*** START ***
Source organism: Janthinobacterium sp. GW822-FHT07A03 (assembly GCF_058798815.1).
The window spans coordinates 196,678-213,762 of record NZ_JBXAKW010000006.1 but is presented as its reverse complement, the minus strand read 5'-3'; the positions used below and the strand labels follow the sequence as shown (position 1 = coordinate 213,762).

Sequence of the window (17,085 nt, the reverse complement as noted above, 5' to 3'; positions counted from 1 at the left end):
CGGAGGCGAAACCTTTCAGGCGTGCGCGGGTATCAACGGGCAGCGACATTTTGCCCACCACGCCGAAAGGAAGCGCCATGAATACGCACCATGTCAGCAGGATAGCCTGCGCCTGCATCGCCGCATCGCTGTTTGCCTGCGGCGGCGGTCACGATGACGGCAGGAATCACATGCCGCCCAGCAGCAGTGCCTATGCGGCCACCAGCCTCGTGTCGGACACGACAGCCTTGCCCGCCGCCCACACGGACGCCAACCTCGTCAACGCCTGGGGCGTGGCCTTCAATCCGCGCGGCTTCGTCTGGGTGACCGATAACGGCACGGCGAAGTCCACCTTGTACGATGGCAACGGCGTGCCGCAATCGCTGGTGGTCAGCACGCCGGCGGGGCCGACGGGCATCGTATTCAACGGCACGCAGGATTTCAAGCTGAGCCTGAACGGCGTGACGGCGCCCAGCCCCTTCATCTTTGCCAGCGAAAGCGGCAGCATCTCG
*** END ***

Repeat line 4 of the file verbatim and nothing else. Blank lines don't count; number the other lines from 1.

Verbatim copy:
CGGAGGCGAAACCTTTCAGGCGTGCGCGGGTATCAACGGGCAGCGACATTTTGCCCACCACGCCGAAAGGAAGCGCCATGAATACGCACCATGTCAGCAGGATAGCCTGCGCCTGCATCGCCGCATCGCTGTTTGCCTGCGGCGGCGGTCACGATGACGGCAGGAATCACATGCCGCCCAGCAGCAGTGCCTATGCGGCCACCAGCCTCGTGTCGGACACGACAGCCTTGCCCGCCGCCCACACGGACGCCAACCTCGTCAACGCCTGGGGCGTGGCCTTCAATCCGCGCGGCTTCGTCTGGGTGACCGATAACGGCACGGCGAAGTCCACCTTGTACGATGGCAACGGCGTGCCGCAATCGCTGGTGGTCAGCACGCCGGCGGGGCCGACGGGCATCGTATTCAACGGCACGCAGGATTTCAAGCTGAGCCTGAACGGCGTGACGGCGCCCAGCCCCTTCATCTTTGCCAGCGAAAGCGGCAGCATCTCG